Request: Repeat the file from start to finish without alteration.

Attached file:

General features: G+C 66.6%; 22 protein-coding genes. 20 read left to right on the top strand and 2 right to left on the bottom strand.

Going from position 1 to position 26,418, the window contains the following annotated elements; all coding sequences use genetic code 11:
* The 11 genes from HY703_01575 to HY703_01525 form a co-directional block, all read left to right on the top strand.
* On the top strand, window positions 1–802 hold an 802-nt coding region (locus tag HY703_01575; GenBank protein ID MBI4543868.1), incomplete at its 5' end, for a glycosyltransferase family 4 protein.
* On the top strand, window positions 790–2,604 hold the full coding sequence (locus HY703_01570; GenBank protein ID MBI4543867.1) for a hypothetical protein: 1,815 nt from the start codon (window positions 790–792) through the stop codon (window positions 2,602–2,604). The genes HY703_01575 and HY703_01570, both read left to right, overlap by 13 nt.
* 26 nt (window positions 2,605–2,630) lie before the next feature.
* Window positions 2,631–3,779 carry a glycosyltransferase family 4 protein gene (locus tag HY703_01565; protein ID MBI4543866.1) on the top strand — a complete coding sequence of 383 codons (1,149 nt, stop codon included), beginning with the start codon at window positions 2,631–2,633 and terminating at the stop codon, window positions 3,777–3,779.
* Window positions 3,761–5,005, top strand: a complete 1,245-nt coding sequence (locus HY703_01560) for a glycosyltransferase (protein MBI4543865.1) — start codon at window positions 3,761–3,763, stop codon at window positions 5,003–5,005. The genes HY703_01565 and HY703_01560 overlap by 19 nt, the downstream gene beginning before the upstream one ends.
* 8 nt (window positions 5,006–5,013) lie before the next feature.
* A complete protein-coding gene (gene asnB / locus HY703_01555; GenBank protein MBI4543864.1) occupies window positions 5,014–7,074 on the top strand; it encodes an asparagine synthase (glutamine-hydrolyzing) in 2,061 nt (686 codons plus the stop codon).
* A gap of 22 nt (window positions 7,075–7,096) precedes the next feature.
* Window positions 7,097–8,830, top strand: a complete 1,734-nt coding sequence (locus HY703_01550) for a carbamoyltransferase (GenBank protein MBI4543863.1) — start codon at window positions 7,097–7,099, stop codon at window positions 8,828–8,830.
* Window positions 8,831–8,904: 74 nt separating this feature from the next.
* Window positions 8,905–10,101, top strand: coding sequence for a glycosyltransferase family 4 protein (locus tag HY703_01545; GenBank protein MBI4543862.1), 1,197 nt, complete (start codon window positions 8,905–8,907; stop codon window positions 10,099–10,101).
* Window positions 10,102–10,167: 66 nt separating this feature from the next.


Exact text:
General features: G+C 66.6%; 22 protein-coding genes. 20 read left to right on the top strand and 2 right to left on the bottom strand.

Going from position 1 to position 26,418, the window contains the following annotated elements; all coding sequences use genetic code 11:
* The 11 genes from HY703_01575 to HY703_01525 form a co-directional block, all read left to right on the top strand.
* On the top strand, window positions 1–802 hold an 802-nt coding region (locus tag HY703_01575; GenBank protein ID MBI4543868.1), incomplete at its 5' end, for a glycosyltransferase family 4 protein.
* On the top strand, window positions 790–2,604 hold the full coding sequence (locus HY703_01570; GenBank protein ID MBI4543867.1) for a hypothetical protein: 1,815 nt from the start codon (window positions 790–792) through the stop codon (window positions 2,602–2,604). The genes HY703_01575 and HY703_01570, both read left to right, overlap by 13 nt.
* 26 nt (window positions 2,605–2,630) lie before the next feature.
* Window positions 2,631–3,779 carry a glycosyltransferase family 4 protein gene (locus tag HY703_01565; protein ID MBI4543866.1) on the top strand — a complete coding sequence of 383 codons (1,149 nt, stop codon included), beginning with the start codon at window positions 2,631–2,633 and terminating at the stop codon, window positions 3,777–3,779.
* Window positions 3,761–5,005, top strand: a complete 1,245-nt coding sequence (locus HY703_01560) for a glycosyltransferase (protein MBI4543865.1) — start codon at window positions 3,761–3,763, stop codon at window positions 5,003–5,005. The genes HY703_01565 and HY703_01560 overlap by 19 nt, the downstream gene beginning before the upstream one ends.
* 8 nt (window positions 5,006–5,013) lie before the next feature.
* A complete protein-coding gene (gene asnB / locus HY703_01555; GenBank protein MBI4543864.1) occupies window positions 5,014–7,074 on the top strand; it encodes an asparagine synthase (glutamine-hydrolyzing) in 2,061 nt (686 codons plus the stop codon).
* A gap of 22 nt (window positions 7,075–7,096) precedes the next feature.
* Window positions 7,097–8,830, top strand: a complete 1,734-nt coding sequence (locus HY703_01550) for a carbamoyltransferase (GenBank protein MBI4543863.1) — start codon at window positions 7,097–7,099, stop codon at window positions 8,828–8,830.
* Window positions 8,831–8,904: 74 nt separating this feature from the next.
* Window positions 8,905–10,101, top strand: coding sequence for a glycosyltransferase family 4 protein (locus tag HY703_01545; GenBank protein MBI4543862.1), 1,197 nt, complete (start codon window positions 8,905–8,907; stop codon window positions 10,099–10,101).
* Window positions 10,102–10,167: 66 nt separating this feature from the next.